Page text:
It feels like home.

They are sixteen years old when Isaac says he might not be straight, with a quaver in his voice suggesting that this is not a conversation he expects to end well for him. He talks quietly and says he doesn't know why but there's something wrong with him, he can't feel like that about anybody, doesn't want to kiss anyone, or do any of the other things the kids their age brag about. He refuses to look either of them in the eye until Scott smiles broadly and says that's okay, that one of the kids in Haven gave him a link about this stuff. Isaac comes to the next Haven meeting with them, spends most of it talking to Aisha, the girl who gave Scott the link about asexuality in the first place.

On Christmas, Scott and Stiles, identical grins on their faces, present him with a carved black stone ring.

“Aisha told me a lot of aces wear them, on their right middle fingers,” Scott says as he hands it to Isaac, who takes it with an unreadable expression. He stares at it for a moment then spontaneously walks a pace forward and wraps his left arm tight around Scott, his right reaching out and drawing Stiles close as well. If he was crying, neither of them said anything about it.

They are seventeen years old when Scott and Stiles officially have another brother. It's been years since Camden, and the word tastes strange on Isaac's tongue. Not in a bad way, though. He likes it.

After a while Isaac gets louder. Snarkier. He always has a smart comment ready for whatever situation is at hand. Melissa thinks he's hilarious. John groans that Stiles was enough sarcasm for one house already and he knows they've made progress when Isaac doesn't cringe and bow his head at the comment, but grins slightly. Shyly.

They are seventeen when Isaac is standing in the hallway, the first time Melissa yells up the stairs for Scott to 'get your brothers out of bed or you're all gonna be late'. She doesn't realize until a second or two after Isaac has walked right into the kitchen and hugged her hard, his back curved to bury his face in her shoulder, exactly why that sentence had been different. They were a couple of minutes late but she didn't really mind. A couple of weeks later the reciprocal 'mom' came near silently across a bowl of cereal. 'Dad' takes a bit longer, for reasons which John understands.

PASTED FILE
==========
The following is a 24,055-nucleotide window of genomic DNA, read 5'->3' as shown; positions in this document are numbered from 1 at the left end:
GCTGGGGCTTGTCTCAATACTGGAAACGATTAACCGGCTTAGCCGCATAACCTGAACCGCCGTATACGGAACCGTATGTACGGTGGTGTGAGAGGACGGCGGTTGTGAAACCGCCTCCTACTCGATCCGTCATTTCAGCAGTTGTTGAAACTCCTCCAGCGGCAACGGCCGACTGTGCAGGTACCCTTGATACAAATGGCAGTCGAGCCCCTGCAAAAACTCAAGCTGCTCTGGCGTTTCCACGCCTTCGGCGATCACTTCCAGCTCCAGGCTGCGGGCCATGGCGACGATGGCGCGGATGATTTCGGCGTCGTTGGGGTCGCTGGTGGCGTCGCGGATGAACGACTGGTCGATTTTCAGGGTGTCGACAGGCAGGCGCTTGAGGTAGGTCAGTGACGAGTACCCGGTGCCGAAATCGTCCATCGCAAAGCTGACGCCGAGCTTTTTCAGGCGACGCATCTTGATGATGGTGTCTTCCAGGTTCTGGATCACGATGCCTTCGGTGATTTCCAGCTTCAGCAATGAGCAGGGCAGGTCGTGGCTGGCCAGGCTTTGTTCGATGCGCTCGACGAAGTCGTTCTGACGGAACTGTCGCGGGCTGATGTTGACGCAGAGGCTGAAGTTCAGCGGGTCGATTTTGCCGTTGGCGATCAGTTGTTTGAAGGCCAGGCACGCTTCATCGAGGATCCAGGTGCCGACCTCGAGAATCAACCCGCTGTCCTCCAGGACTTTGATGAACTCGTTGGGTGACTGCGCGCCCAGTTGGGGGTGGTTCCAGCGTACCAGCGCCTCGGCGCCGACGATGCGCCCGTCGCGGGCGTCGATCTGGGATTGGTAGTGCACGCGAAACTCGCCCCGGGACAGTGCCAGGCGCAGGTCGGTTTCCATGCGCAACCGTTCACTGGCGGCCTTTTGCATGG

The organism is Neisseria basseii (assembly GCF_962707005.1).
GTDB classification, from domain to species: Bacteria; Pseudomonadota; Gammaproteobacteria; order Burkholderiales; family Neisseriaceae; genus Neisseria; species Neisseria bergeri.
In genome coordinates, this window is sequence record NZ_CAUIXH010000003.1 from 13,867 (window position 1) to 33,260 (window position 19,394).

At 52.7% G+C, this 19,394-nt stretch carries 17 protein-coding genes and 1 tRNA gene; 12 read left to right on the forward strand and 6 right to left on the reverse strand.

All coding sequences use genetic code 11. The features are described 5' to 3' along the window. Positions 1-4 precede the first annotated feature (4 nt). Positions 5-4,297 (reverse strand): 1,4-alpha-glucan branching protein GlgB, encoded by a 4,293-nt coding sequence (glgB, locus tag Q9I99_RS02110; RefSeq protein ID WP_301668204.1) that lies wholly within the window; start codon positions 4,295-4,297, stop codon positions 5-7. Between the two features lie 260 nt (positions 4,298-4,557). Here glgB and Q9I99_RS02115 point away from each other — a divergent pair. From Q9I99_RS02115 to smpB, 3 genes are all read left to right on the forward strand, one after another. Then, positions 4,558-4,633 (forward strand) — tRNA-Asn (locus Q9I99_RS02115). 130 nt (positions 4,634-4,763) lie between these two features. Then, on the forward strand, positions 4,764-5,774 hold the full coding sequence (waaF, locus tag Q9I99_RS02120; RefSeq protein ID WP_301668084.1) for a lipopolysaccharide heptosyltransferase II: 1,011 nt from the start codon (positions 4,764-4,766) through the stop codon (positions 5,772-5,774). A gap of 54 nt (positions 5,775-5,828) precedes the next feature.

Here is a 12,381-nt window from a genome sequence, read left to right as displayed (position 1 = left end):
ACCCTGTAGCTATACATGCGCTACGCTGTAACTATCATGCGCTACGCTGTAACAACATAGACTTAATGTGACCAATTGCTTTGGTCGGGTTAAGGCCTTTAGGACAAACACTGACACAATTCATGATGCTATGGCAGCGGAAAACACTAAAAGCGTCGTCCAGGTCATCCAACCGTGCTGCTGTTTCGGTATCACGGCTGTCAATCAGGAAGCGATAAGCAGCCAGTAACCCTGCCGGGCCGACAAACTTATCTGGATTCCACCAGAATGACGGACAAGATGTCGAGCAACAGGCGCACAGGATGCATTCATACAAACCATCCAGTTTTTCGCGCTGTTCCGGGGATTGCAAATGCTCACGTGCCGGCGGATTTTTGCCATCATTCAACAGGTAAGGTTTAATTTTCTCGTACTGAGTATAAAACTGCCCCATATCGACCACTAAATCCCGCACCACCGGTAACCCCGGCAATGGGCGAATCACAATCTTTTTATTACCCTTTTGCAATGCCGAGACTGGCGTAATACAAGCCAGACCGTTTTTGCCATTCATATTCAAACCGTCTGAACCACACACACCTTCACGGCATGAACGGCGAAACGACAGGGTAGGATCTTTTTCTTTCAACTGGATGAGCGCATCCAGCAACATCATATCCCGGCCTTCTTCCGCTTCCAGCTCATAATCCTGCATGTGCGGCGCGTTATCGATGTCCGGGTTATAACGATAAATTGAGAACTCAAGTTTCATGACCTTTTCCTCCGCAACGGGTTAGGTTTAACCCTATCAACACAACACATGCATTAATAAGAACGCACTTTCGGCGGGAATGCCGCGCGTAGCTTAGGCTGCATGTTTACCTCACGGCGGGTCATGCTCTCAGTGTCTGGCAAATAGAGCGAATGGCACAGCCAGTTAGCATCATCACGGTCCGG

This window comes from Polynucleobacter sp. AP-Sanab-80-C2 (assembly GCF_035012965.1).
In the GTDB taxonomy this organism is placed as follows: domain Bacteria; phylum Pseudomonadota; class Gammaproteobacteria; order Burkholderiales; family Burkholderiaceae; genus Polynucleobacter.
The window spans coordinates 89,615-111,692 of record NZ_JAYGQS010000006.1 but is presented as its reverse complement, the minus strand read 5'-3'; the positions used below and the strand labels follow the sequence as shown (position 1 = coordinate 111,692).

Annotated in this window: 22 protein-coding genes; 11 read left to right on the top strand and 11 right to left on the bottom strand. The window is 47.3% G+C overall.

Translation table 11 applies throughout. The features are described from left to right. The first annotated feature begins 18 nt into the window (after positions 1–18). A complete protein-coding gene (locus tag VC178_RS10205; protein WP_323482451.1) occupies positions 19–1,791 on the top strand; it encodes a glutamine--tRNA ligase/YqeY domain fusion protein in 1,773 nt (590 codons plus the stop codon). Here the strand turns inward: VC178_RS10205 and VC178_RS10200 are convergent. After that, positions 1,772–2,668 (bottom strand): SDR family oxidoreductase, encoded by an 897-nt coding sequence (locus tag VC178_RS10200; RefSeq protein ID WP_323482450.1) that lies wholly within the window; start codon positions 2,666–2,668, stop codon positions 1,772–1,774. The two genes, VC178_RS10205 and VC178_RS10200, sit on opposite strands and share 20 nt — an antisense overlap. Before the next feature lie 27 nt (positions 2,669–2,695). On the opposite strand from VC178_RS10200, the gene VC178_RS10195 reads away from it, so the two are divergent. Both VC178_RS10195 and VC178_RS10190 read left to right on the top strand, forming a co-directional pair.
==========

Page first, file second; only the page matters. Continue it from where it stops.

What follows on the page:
Melissa and John smile at each other at opposite ends of the table, Scott debating with Stiles over whether or not Mr. So and So really did have it out for all three of them while Isaac laughs at them.. He mouths 'I love you' at her and she mouths it back and it's unconventional and maybe it's strange, but it's theirs and it works.

They are forty three years old when Melissa and John watch their sons cross the stage and get their diplomas. This is not where they had planned on being, no way of telling they would end up here. Except maybe some part of them did know. Twelve years old, in Melissa's backyard. She looks at him when he's watching their boys, he looks at her as she's staring damp-eyed at the stage Scott, Stiles, Isaac, and all their friends are walking across.

Suddenly, they are twelve again.

Melissa thinks that if she is gonna spend the rest of her life with someone it might as well be John.

John thinks that forever doesn't sound too bad if it's Melissa and nobody's expecting them to start kissing or something.